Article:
Sermon Options: June 12, 2022

January 21st, 2022


PROVERBS 8:1-4, 22-31

Who really is Lady Wisdom? The virtuous incarnation of common sense? The whimsical bridge between secular Near Eastern wisdom writings in Egypt and elsewhere and the good news of Jesus Christ, the Word Incarnate? How we look at the images in the book of Proverbs is determined by our theological perspective. In Proverbs 8 there is a beautiful picture of Lady Wisdom that, for the Christian, begins to blur or merge into the Johannine portrait of the preexistent Christ.

I. The Beckoning of Wisdom
In verses 1 through 4 of this chapter, Wisdom takes her familiar place and role as the guardian of the way of peace and meaning in life. She stands beckoning to men to turn from the paths of error and set their feet again on the solid way. She stands squarely in competition with the way of the world, with the delights and snares of the city; she stands where the paths converge from village, meadow, wood, and city. She also stands where the "Adulterous Woman," her counterfeit and competitor, also waits and beckons.

While a philosophic view contrasts in this passage the values of moderation and reason versus the life of indulgence, as Christians we bring a Christocentric mind-set. Wisdom in her beckoning becomes the still, small voice of the Holy Spirit calling to every man, convicting and convincing and leading to the fullness of life in Christ Jesus.

II. Wisdom's Relation to God and Creation
Verses 22 through 29 stress the priority of the creation of Wisdom. The first creative act of God was the creation of Wisdom. "From everlasting . . . from the earliest times . . . when there were no depths . . . before the hills was I brought forth." This is an echo of the inspired record of the beginning of the Gospel of John. "In the beginning was the Word, and the Word was with God, and the Word was God. He was in the beginning with God" John 1:1-2). As one writer put it, "When anything that ever had beginning began, the Word was."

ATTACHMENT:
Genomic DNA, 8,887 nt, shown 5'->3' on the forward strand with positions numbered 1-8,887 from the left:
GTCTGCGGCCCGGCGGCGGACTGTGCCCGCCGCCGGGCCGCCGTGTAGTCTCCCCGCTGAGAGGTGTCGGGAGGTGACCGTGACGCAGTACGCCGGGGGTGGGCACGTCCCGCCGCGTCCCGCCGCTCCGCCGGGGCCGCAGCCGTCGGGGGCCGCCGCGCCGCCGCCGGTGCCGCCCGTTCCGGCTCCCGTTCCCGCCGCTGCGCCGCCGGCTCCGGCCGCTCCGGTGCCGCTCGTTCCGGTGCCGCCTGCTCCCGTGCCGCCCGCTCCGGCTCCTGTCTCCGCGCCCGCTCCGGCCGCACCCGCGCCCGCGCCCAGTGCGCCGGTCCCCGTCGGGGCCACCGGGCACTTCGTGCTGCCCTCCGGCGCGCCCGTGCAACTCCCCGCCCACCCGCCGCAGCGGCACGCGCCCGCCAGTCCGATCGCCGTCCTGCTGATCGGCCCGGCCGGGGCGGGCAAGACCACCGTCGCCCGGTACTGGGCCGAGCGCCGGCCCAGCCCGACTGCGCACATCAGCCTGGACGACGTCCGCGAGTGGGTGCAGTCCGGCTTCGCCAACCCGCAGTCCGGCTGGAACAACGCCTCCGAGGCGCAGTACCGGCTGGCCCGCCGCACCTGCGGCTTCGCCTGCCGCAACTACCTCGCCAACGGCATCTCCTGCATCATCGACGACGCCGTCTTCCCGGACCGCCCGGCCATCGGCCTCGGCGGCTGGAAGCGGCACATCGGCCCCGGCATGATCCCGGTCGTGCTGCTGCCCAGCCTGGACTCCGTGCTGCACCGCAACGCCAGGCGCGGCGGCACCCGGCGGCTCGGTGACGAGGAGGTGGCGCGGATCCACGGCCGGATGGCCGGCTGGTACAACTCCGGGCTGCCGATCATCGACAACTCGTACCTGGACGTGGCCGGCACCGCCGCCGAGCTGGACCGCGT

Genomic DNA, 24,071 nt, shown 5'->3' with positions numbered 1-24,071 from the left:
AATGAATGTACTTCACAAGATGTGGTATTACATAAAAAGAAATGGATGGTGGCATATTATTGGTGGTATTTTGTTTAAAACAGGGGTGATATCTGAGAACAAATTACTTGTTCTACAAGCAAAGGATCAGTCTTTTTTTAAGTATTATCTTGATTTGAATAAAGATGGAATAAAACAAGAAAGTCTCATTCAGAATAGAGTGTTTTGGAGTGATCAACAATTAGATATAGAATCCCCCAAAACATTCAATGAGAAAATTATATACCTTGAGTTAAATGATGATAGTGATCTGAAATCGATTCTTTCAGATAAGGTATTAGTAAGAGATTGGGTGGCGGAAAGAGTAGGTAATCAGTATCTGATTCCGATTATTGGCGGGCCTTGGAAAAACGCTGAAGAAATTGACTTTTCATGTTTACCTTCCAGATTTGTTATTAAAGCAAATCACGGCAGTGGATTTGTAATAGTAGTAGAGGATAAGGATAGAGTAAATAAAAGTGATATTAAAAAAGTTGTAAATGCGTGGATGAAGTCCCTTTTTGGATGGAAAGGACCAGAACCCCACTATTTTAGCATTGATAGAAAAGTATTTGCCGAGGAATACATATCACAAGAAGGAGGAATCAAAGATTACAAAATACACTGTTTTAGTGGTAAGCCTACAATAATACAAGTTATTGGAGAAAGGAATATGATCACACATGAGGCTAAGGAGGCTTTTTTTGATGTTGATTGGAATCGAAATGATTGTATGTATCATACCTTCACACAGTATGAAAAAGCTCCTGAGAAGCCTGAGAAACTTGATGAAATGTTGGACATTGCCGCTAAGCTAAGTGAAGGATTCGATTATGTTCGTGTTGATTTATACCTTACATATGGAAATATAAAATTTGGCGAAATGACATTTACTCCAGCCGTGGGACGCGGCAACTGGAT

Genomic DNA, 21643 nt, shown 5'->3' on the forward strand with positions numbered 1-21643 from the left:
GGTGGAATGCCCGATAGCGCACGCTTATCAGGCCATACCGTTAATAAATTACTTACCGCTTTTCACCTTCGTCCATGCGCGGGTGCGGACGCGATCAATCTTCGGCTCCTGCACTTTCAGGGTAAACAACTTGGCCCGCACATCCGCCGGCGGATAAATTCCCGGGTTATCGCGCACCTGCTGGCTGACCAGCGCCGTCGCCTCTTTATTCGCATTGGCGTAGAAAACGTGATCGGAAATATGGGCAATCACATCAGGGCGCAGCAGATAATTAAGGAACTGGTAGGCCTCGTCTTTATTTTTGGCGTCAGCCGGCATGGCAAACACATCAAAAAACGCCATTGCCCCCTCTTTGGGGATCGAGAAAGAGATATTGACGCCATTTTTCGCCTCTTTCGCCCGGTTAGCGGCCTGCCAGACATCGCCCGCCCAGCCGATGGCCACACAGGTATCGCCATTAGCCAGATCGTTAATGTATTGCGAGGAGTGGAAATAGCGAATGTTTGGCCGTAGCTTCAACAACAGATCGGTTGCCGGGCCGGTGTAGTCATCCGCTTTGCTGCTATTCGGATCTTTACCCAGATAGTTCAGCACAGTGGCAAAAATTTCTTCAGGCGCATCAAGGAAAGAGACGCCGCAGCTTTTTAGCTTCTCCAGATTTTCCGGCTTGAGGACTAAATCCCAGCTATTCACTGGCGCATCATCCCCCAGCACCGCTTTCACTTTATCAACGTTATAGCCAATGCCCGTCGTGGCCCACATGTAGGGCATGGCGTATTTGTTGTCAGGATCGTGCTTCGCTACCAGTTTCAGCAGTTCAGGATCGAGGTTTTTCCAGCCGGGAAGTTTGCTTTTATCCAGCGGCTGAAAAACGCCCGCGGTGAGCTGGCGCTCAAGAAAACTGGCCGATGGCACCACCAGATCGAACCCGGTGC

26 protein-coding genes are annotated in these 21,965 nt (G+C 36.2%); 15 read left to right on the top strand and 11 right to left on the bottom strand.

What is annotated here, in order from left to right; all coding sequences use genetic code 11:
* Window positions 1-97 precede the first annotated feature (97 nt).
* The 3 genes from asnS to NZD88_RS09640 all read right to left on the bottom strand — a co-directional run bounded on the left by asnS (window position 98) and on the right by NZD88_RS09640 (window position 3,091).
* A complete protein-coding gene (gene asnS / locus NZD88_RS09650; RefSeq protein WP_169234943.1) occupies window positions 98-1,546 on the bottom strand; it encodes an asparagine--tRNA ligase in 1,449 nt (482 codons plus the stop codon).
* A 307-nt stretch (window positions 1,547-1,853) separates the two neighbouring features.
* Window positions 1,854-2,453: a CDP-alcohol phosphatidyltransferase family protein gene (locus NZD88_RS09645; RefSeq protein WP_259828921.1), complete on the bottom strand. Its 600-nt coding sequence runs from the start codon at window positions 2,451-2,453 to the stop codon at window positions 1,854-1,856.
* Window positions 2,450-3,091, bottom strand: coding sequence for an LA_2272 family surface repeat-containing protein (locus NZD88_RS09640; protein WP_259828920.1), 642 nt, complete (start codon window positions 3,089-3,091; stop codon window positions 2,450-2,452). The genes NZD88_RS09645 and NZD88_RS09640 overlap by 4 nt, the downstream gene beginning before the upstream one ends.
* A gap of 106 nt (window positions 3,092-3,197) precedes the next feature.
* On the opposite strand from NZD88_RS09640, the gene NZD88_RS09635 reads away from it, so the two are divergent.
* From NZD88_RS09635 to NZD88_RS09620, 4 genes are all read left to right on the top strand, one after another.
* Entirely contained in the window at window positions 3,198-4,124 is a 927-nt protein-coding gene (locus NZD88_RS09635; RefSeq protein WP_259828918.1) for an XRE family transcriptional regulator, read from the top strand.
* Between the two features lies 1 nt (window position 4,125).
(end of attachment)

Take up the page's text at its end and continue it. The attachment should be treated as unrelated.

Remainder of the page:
III. Wisdom's Part in Creation
Verse 30 gives a vision of Lady Wisdom present at the creation of the universe, and even having a hand in it. When God established the heavens, made firm the skies, fixed the springs of the deep, set the boundaries of the seas, and marked out the foundations of the earth, "then I was beside him, as a master workman; and I was daily his delight, Rejoicing always before him" (NASB). Wisdom as a master craftsman, creating this world! And apparently doing it in a way that delighted God the Father, and filled Lady Wisdom with rejoicing.

The Christian eye sees here the presence and role of Jesus, preexistent Son of the Father, coequal in the Trinity. John's Gospel says of Jesus, "All things came into being through him, and without him not one thing came into being" (John 1:3) . Jesus was not merely a village carpenter in Nazareth; he is the architect of the universe.

And there is a hint of the delight and rejoicing of verse 30 in the statement of Paul in Colossians 1:15-17, in which he tells us that all things in this universe were made through Christ, made for Christ, and in him all things hold together. And as God in this passage in Proverbs is said to delight in Wisdom's presence and creative work, so we are told in the Gospels that at several points in the earthly pilgrimage of Jesus (his baptism, transfiguration, and so on) he is affirmed and pleasing to the Father.

IV. Wisdom Delights in the Sons of Men
Wisdom is said to delight in this created world, this good creation of God. But even more amazing and important for the spiritual victory of mankind, the Wisdom of God is said in verse 31 to delight and take pleasure in the sons of men. So we hear the underlying gospel that Jesus, the eternal Son of God, delighted not only in the perfect creation, and not only in the first man as he was created; Jesus, our Wisdom and our Righteousness and our Sanctification and our Redemption, delights in fallen humanity (1 Cor. 1:24, 30). He sees not only what we are, but also what we can become through the sacrifice he made for us on the cross. So Jesus came not only preaching, but also delighting in you and me. (Earl C. Davis)


ROMANS 5:1-5

On July 1, 1983 my family moved from the suburbs of Chicago. We left behind the fantastic shopping malls, the Chicago Bears, Bulls, Cubs, and White Sox, O'Hare Airport, Ginos Pizza, the Museum of Science and Industry, Field Museum, Brookfield Zoo, and other "big city" attractions, to settle in a town of 7,500 people.

Our "shopping mall" consists of a video store, grocery store, jewelry store, a Hallmark card shop, and a clothing store. We have a "zoo" of about nine animals (eight now—the burro died), a few fast food chains, and a new K-Mart.